What if one foot is flat and the other isn't? I couldn't work out why, until I noticed if I straighten both legs and let the feet hang, the left (not-flat) foot points inwards so it rests on the outer edge of the foot, and the right (flat) foot points outwards, like a normal flat foot.

So the feet look like /./ - with the . being the body, looking from above.

So if my left foot is put into the proper position, pointing fowards, my shin points left, because the shin and foot only keep just in line if I hold considerable muscle tension in my ankle/calf, otherwise the foot points to the right again... I had not noticed this before. I think it is related to poor rehab of the right foot, i.e not using it for months.

What can I do? Walk around forcing the foot, shin and thigh into line? Keep doing static holds? - I noticed if I keep the leg totally straight and move the foot, the shin cannot rotate at all, in relation to the thigh so it is easier to hold the foot straight. Anything else?

(It's normal for the shin to be able to rotate a bit, in the knee joint, right?)

Also, hello, this is my first post, I have learnt a lot from this place already.

Garrett Smith
12-04-2008, 12:44 PM
Robert,
Try the other advice given in this thread initially. Give it a couple months of solid work, then report back. Simple stuff first.

Robert Johnson
12-05-2008, 02:12 AM
I tried the toe up and rotate the hips movement, after holding the foot pointing forwards for a few hours. The foot sank down instead of resting on the outer edge. So I am pleased I have two flat feet and not one abnormal ankle.

Grissim Connery
12-05-2008, 08:44 AM
cool article. i agree with jumping rope instead of calf raises. i like how he stresses the calf work and then right afterwards, there's a massive ad for a calf machine.

one thing that has helped my lower legs immensely is the toe balance from yoga. generally if you're not doing it right, then your ankle flexors will burn out after a minute and you can't hold the pose at all. doing it single legged (like a pistol but on your forefoot) will really let you know how coordinated you are in that area. i feel that a lot of people stress pushing from the heel without ever giving attention to the forefoot. i noticed a lot of physical benefits when i gave more attention to this issue. i feel that really important movement is the transition from heel to forefoot and vice versa while squatted. if any knee pain exists or the muscles of the lower leg burn out, then it's probably worth drilling.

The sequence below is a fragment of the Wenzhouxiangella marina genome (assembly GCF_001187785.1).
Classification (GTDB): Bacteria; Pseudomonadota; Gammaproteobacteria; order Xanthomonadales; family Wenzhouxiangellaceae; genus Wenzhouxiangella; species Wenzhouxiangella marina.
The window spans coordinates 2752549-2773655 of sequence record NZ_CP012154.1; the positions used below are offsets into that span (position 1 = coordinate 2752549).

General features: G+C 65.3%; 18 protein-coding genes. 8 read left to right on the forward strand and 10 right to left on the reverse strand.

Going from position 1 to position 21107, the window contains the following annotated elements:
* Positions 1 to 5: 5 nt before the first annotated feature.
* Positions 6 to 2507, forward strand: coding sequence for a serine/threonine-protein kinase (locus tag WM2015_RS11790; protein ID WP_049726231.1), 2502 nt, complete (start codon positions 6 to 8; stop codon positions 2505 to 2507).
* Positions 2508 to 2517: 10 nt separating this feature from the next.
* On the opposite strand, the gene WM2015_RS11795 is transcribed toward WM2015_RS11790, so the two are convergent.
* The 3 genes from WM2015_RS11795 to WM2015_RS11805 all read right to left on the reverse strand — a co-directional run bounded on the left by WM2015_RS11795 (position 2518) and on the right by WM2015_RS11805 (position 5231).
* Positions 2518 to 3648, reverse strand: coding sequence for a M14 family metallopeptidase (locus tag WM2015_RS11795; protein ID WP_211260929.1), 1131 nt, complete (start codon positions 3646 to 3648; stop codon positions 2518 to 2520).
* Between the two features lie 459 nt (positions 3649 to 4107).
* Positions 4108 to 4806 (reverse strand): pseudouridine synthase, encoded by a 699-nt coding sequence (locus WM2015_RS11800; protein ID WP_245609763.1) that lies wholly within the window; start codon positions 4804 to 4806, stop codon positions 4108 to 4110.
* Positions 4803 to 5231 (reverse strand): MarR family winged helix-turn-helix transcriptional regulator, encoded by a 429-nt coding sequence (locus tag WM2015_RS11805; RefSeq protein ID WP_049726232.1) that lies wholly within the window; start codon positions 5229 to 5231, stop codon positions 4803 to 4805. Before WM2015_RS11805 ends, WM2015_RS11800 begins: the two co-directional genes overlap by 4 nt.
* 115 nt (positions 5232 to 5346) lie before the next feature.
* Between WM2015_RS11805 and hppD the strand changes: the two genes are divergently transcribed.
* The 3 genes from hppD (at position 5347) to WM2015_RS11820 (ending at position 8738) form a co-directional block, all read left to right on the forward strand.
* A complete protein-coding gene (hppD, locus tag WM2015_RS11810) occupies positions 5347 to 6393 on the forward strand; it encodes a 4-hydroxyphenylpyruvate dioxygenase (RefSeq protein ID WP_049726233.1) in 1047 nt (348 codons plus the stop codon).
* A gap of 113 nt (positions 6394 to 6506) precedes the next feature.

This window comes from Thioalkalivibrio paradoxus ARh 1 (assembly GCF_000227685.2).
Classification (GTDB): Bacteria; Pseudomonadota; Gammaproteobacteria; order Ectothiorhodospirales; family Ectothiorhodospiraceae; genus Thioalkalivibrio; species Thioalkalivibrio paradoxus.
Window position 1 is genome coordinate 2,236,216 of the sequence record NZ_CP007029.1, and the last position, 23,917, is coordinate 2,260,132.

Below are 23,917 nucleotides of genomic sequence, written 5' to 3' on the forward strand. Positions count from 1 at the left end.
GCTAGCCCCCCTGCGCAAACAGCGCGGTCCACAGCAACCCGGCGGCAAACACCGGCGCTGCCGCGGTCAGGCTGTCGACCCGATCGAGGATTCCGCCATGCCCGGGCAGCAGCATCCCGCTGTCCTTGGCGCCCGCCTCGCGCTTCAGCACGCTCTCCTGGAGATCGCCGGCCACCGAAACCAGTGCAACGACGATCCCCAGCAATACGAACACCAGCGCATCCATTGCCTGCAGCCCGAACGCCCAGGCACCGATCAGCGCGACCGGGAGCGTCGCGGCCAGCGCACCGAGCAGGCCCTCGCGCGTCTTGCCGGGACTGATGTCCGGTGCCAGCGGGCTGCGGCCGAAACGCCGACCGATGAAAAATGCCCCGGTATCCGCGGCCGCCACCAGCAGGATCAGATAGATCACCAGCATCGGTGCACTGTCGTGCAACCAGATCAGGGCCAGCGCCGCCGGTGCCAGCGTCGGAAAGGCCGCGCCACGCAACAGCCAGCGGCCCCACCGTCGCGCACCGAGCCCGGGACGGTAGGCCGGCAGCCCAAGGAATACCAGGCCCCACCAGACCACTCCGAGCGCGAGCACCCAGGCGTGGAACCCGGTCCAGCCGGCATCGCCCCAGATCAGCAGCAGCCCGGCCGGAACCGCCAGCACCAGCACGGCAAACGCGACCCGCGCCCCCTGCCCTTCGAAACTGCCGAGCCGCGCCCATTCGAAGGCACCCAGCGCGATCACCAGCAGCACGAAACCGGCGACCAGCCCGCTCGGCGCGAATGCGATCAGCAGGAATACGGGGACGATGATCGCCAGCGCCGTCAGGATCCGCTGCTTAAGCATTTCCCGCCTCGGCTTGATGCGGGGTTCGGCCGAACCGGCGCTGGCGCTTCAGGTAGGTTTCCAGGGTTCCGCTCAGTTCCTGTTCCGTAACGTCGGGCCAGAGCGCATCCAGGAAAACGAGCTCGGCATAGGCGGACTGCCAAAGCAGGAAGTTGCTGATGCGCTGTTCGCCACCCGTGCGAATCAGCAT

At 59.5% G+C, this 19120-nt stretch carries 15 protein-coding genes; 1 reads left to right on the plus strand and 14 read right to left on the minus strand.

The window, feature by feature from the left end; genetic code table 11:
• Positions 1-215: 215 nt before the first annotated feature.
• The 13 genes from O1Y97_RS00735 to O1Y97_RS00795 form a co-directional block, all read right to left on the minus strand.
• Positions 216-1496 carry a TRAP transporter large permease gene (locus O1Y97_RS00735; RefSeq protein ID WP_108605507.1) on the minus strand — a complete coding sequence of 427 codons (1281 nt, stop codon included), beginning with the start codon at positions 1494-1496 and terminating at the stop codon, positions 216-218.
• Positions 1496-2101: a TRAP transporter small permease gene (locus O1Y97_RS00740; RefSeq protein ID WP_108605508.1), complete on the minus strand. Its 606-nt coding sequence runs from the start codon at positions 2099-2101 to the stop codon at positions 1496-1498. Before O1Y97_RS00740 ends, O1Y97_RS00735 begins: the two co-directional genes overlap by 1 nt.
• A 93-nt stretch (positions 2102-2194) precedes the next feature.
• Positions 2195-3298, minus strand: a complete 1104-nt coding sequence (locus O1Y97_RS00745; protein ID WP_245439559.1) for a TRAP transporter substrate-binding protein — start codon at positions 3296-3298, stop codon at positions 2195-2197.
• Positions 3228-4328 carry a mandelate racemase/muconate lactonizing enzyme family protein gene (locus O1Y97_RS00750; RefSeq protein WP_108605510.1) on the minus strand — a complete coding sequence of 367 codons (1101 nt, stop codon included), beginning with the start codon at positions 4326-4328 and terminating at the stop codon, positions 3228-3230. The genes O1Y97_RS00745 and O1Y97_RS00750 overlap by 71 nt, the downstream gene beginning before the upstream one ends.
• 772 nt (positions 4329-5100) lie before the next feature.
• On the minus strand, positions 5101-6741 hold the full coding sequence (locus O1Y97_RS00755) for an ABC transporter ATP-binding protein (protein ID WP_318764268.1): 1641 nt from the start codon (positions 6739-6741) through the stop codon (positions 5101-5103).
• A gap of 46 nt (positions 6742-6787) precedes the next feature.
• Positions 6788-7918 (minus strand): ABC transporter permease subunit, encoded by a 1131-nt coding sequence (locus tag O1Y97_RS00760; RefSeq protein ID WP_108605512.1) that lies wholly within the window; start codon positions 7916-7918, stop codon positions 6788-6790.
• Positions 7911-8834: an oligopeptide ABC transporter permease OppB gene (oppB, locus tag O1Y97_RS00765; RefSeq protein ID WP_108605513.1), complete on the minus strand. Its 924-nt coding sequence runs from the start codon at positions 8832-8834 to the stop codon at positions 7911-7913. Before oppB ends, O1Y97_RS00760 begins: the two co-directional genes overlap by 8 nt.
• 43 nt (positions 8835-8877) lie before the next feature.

Neal Winkler
12-09-2008, 12:27 PM
I don't have flat feet, but how would one test for less than optimal foot arch?

Garrett Smith
12-09-2008, 12:33 PM
Neal,
I don't know of a specific test, but foot arch is pretty well addressed in the free portion of this book...click on the book cover that says "Look Inside!" on this page (http://www.egwellness.com/products/products.html), I believe the arch portion is towards the end.

Allen Yeh
12-19-2008, 06:06 AM
The chiropractor that I saw a couple of times suggested a stretch for me that seems to rotate my pelvis, but I'm skeptical as to whether it'll fix anything.

My whole body is disproportionate. My left leg is longer, my left foot is longer, my left hand is bigger, my left arm is longer, my left ear is higher, my left chest bone protrudes more, etc. So I'm skeptical as to whether the many other possible reasons for a perceived longer leg are actually the case.

I just hope being disproportionate doesn't cause problems down the road. X-rays already showed that my cervical spine is tilted toward the right, and my lumbar is also tilted toward the right. I'm guessing that's a result of the longer leg and not a cause???

Anyways, thanks for the input.

Donald I was looking through some old blog posts on Dave Drapers site and thought this might be of some use for you:

http://davedraper.com/blog/2008/09/10/what-is-an-elevated-hip/

Donald Lee
12-21-2008, 12:37 AM
Donald I was looking through some old blog posts on Dave Drapers site and thought this might be of some use for you:

http://davedraper.com/blog/2008/09/10/what-is-an-elevated-hip/

I'll definitely start stretching my QL on the elevated side and do side planks on my normal side.

I find that what was written about the glute activation to be the opposite for me. I have glute activation problems on my elevated side because of tight hip flexors on that side.

I definitely don't want to end up having surgery like Dave Draper. Thanks for the link.

Scott Clark
12-21-2008, 04:02 PM
Excellent read, good find.